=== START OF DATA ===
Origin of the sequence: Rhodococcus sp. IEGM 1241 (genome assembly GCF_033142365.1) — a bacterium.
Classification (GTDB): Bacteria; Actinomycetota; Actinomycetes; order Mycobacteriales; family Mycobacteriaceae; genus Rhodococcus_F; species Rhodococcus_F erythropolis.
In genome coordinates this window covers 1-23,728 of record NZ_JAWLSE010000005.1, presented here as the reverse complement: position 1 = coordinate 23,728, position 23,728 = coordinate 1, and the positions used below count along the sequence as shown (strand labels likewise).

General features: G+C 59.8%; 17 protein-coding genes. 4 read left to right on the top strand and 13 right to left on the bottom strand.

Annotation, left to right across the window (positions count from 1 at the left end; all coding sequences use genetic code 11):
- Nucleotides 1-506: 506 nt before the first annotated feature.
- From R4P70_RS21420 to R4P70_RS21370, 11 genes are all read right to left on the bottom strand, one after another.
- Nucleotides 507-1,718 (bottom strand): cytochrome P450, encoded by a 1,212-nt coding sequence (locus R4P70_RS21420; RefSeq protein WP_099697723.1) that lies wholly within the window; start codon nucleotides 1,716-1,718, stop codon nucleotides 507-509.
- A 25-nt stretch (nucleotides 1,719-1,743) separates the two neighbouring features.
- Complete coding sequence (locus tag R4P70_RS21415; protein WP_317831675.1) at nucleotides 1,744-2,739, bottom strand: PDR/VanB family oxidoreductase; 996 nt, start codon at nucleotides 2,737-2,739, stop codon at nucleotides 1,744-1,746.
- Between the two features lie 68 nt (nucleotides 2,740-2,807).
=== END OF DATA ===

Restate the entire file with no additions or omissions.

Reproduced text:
Origin of the sequence: Rhodococcus sp. IEGM 1241 (genome assembly GCF_033142365.1) — a bacterium.
Classification (GTDB): Bacteria; Actinomycetota; Actinomycetes; order Mycobacteriales; family Mycobacteriaceae; genus Rhodococcus_F; species Rhodococcus_F erythropolis.
In genome coordinates this window covers 1-23,728 of record NZ_JAWLSE010000005.1, presented here as the reverse complement: position 1 = coordinate 23,728, position 23,728 = coordinate 1, and the positions used below count along the sequence as shown (strand labels likewise).

General features: G+C 59.8%; 17 protein-coding genes. 4 read left to right on the top strand and 13 right to left on the bottom strand.

Annotation, left to right across the window (positions count from 1 at the left end; all coding sequences use genetic code 11):
- Nucleotides 1-506: 506 nt before the first annotated feature.
- From R4P70_RS21420 to R4P70_RS21370, 11 genes are all read right to left on the bottom strand, one after another.
- Nucleotides 507-1,718 (bottom strand): cytochrome P450, encoded by a 1,212-nt coding sequence (locus R4P70_RS21420; RefSeq protein WP_099697723.1) that lies wholly within the window; start codon nucleotides 1,716-1,718, stop codon nucleotides 507-509.
- A 25-nt stretch (nucleotides 1,719-1,743) separates the two neighbouring features.
- Complete coding sequence (locus tag R4P70_RS21415; protein WP_317831675.1) at nucleotides 1,744-2,739, bottom strand: PDR/VanB family oxidoreductase; 996 nt, start codon at nucleotides 2,737-2,739, stop codon at nucleotides 1,744-1,746.
- Between the two features lie 68 nt (nucleotides 2,740-2,807).